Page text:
Two 'Eids' in one? IMF to dispense third tranche of its loan to Jordan
The International Monetary Fund (IMF) executive board has agreed to dispense the third tranche of its “Stand-By Arrangement” (SBA) loan for Jordan to finance projects at a total of $258 million, according to Finance Minister Umayya Toukan.
The Kingdom secured this approval after the conclusion of the second review discussions, which might be extended to early November upon an agreement, Toukan said on Saturday in Washington, DC, quoted by the Jordan News Agency, Petra.
Jordan’s 36-month SBA was approved on August 3, 2012 for about $2.06 billion to support the national programme of economic reforms aimed at maintaining macroeconomic stability and improving fiscal and external positions, while protecting the vulnerable segments of the population and fostering stronger and more inclusive growth.
In April 2013, Jordan received the second tranche of the loan to finance projects under the programme, at a total of $385 million.
The minister said the government’s performance during the first half of this year met expectations as it was supported by the stability of the Egyptian gas supply. Toukan expected the performance to remain as foreseen by the IMF programme for the rest of this year.
While expressing hope that the Central Bank of Jordan would continue to boost foreign reserves, particularly with the help of the Gulf Cooperation Council’s (GCC) $5 billion grant, Toukan noted that “losses incurred by the electricity company will be higher than expected in light of the recent cut in Egyptian gas, which increases the cost of fuel imports”.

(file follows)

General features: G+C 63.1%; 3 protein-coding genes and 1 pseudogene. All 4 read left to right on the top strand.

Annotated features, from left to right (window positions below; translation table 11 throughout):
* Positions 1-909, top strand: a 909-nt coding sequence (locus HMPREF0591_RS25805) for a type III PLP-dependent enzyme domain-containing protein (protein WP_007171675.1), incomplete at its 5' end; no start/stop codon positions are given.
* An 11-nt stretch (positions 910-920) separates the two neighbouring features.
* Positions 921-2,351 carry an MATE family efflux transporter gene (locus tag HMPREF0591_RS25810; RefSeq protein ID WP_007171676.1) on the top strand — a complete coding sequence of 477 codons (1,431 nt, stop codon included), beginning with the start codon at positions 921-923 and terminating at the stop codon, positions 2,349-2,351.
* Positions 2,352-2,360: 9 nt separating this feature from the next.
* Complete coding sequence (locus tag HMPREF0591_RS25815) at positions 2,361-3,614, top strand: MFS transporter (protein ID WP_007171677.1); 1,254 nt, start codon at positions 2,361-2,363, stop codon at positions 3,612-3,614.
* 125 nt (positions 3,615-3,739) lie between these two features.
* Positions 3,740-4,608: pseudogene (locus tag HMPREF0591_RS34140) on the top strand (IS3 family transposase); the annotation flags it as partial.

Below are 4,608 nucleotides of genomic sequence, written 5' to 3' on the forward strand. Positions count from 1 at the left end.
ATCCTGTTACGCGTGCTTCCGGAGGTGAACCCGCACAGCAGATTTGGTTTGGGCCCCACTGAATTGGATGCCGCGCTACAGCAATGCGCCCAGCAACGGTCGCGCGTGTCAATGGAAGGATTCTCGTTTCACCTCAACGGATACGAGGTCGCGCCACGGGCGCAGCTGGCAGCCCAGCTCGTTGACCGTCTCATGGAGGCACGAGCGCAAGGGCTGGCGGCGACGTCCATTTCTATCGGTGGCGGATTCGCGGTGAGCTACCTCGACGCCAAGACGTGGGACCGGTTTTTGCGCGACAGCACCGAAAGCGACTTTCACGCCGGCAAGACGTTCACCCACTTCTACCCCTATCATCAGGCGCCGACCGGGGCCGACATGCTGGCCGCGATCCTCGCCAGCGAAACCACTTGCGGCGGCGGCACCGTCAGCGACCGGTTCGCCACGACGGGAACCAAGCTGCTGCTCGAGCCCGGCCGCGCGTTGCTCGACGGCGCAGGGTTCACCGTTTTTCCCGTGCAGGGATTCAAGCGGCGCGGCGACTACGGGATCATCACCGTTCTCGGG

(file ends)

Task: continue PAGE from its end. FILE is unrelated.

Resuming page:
On the other hand, he said the government would continue to control expenditure of public spending and abide by the guidelines of the financial and economic reform programmes, in addition to directing fuel and bread subsidies to the needy segments and conclude the endorsement of the draft income tax law.
He stressed the government’s commitment to implementing a medium-term strategy for energy that guarantees diversifying resources, arriving at covering the operational costs of the National Electric Power Company and exempting the poor and middle-class segments from the increase in the electricity tariffs, which will be applied, for households, at the start of 2014.
Meanwhile, Kristina Kostial, IMF head of mission for Jordan, commended the Kingdom’s commitment to the fund’s programme despite challenges imposed by regional unrest, especially the Syrian crisis.
She noted that the national economic performance was “good” during the first half of this year, witnessing a 2.8 per cent growth in the gross domestic product compared with the same period of last year.
Kostial expected the economic performance to remain “good” for the rest of this year and 2014, to achieve a growth of 3 and 3.5 per cent, respectively, particularly after the implementation of infrastructure projects funded by the GCC.
- What's really holding Islamic Banking back?
- The rise of the Chinese renminbi: an unmatched opportunity for Qatar?
- Why, despite their emerging status upgrade, the UAE and Qatar still count as frontier markets
- How Egypt plans to deal with $20 billion worth of arbitration cases brought by foreign investors against it
- Business before wealth: what's really on the mind of the ME's high net worth business owners?